I write this curled in the woolliest blanket we own, with a belly full of Thai food from our family’s favourite restaurant. I spent my final evening hanging out with dad and watching Gladiator. It was a good film and not very conducive to writing, so this is likely to be a short read.
My hands have been rubbed raw from stuffing things into bags to then stuff into a backpack, to stuff things around the stuff, only to pull it all out and rearrange again.
I’ve had weeks of dreaming, followed by busy weeks of planning. I’ve worked lots of shifts leading up to an unceremonious goodbye. And every time I’ve looked out my window I’ve breathed words along the lines of, “let’s get going.”
But this week was a weird one. I finally got scared.
There’s obvious fears; of being alone and all that comes with that. There’s the fear of all the things I don’t know, from directions to where I’ll pitch my tent the first night.
And then there’s a strange and wonderful trepidation at the thought that after this walk, I may never be the same again.
In my break from university, I’ve kept coming back to a verse from the Psalms; “He brought me out into a spacious place. He rescued me because he delighted in me.” (Psalm 18:19) This unplanned year out has been the greatest blessing, because it has given me time to breathe. Time for an uncluttered mind. Time for my faith and for asking my Saviour to show me who He is.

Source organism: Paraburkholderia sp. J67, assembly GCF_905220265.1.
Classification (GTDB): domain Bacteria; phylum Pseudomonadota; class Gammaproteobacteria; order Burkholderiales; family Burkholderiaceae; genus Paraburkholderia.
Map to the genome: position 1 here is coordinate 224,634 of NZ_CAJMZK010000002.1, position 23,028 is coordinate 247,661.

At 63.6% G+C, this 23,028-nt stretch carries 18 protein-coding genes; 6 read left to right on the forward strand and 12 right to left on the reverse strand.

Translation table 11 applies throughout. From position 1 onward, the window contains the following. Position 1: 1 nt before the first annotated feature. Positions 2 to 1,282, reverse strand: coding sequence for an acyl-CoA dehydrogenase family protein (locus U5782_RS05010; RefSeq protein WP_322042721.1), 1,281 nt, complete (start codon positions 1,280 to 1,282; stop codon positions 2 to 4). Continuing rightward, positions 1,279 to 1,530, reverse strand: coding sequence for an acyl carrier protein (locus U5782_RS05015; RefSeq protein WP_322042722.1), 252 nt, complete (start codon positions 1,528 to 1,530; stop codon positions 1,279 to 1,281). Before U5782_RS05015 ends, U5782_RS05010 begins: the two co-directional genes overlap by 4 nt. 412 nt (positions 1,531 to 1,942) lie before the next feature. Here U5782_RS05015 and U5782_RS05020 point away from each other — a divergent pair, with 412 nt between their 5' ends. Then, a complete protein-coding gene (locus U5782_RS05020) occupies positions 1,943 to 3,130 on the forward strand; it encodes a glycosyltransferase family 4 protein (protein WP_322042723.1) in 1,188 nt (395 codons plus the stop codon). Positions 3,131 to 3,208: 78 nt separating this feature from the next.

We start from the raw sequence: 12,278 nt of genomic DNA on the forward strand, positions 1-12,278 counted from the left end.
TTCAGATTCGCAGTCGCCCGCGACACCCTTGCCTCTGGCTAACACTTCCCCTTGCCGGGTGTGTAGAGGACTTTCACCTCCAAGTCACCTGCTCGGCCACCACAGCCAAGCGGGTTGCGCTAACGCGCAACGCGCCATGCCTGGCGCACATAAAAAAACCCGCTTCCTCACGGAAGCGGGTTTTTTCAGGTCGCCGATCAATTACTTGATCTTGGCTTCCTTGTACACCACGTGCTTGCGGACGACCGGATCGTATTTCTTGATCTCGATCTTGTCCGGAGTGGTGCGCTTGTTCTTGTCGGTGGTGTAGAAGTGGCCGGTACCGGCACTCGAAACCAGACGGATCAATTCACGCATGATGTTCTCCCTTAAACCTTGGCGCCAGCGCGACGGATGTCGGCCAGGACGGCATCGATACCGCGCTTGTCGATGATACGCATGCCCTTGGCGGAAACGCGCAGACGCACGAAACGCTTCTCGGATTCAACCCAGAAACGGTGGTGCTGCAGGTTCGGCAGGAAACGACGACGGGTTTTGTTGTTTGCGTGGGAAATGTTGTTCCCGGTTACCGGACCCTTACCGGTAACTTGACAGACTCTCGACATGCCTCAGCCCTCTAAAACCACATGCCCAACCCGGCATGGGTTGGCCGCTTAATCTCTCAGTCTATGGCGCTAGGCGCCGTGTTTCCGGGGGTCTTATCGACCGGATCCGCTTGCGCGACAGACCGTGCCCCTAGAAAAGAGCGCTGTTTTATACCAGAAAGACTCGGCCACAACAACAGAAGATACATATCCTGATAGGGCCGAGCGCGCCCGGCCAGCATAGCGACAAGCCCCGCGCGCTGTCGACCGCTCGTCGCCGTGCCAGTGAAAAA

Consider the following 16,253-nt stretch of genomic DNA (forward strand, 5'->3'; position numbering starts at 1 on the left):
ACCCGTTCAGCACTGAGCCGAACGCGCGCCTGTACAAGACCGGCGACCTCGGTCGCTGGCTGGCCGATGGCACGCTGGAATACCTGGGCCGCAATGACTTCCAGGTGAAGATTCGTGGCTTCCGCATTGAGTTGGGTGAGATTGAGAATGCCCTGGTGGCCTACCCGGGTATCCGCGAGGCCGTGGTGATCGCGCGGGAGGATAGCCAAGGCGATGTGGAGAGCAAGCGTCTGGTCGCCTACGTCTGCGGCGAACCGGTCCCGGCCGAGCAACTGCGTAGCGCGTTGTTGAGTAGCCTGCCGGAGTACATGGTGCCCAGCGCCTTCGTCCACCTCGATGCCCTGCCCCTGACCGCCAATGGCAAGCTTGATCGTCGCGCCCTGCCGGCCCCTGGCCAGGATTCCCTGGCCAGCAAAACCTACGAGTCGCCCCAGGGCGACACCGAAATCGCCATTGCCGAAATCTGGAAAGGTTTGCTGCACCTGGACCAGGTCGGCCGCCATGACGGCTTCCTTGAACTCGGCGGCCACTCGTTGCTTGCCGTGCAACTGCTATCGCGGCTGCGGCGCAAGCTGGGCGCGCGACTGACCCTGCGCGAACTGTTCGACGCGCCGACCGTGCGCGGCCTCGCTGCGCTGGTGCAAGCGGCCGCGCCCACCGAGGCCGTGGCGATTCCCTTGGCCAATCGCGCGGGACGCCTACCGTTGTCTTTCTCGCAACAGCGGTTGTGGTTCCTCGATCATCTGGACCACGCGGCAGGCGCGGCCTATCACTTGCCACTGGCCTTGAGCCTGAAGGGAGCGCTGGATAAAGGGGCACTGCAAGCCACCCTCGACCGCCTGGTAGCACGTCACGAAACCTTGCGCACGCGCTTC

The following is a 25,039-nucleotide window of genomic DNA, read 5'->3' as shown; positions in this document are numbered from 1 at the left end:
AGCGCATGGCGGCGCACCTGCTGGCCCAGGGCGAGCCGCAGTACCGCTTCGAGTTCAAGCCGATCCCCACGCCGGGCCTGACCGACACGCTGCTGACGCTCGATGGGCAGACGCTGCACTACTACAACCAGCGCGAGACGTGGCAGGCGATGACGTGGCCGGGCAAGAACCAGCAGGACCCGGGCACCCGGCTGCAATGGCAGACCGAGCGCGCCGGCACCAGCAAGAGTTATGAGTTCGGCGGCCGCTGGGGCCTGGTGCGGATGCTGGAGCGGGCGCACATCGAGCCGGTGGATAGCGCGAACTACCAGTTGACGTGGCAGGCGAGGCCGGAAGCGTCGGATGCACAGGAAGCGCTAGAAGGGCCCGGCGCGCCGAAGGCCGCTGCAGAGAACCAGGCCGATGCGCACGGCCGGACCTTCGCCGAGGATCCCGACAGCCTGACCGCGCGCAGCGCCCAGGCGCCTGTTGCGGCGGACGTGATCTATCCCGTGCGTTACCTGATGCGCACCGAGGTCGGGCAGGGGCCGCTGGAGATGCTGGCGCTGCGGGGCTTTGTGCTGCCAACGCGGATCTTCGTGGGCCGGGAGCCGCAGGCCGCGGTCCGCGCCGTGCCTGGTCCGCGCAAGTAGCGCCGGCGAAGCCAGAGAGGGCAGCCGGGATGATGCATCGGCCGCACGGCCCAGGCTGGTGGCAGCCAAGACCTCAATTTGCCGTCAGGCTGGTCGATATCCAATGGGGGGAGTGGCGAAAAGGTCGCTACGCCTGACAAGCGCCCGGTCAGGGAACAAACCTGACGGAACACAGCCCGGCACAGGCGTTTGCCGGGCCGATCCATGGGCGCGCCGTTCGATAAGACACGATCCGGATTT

One thing I’ve found in my faith journey is that the more you get to know of God, the more you want to know of Him. The more you hear His voice, the more you orientate your life so that you can hear Him more. And so the year of peace and quiet goes deeper; to silence and solitude. The year of hearing his whisper becomes following His voice into the wilderness.
I believe that God is mighty and great, and when you meet Him, you are changed.
All the anxieties are simply me not feeling ready.
I had some wonderful friends come over a few days ago, both of them mountain leaders and Duke of Edinburgh assessors and both very qualified to pack a backpack. As we checked through my gear and made final notes, it became clear that I was pretty much ready to go. I didn’t feel ready. I felt afraid.
Then out of nowhere, off the cuff and maybe even as a joke, Ishtar said, “you’re probably not going to feel ready until the whole thing is done.”
That little quip put all my fears back in their place. Not feeling ready is okay. You don’t have to feel ready before you start. In fact, that’s rarely the way it works.
You can never be completely ready for something that isn’t completely known. You just do what you can do, and go. So I’m going.
Feeling daunted? A little.
Afraid? A little.
Raring to go anyway? Absolutely. I have little to fear.
“The LORD is a warrior. The LORD Almighty is His name.” (Exodous 15:3)
Talk to you all soon.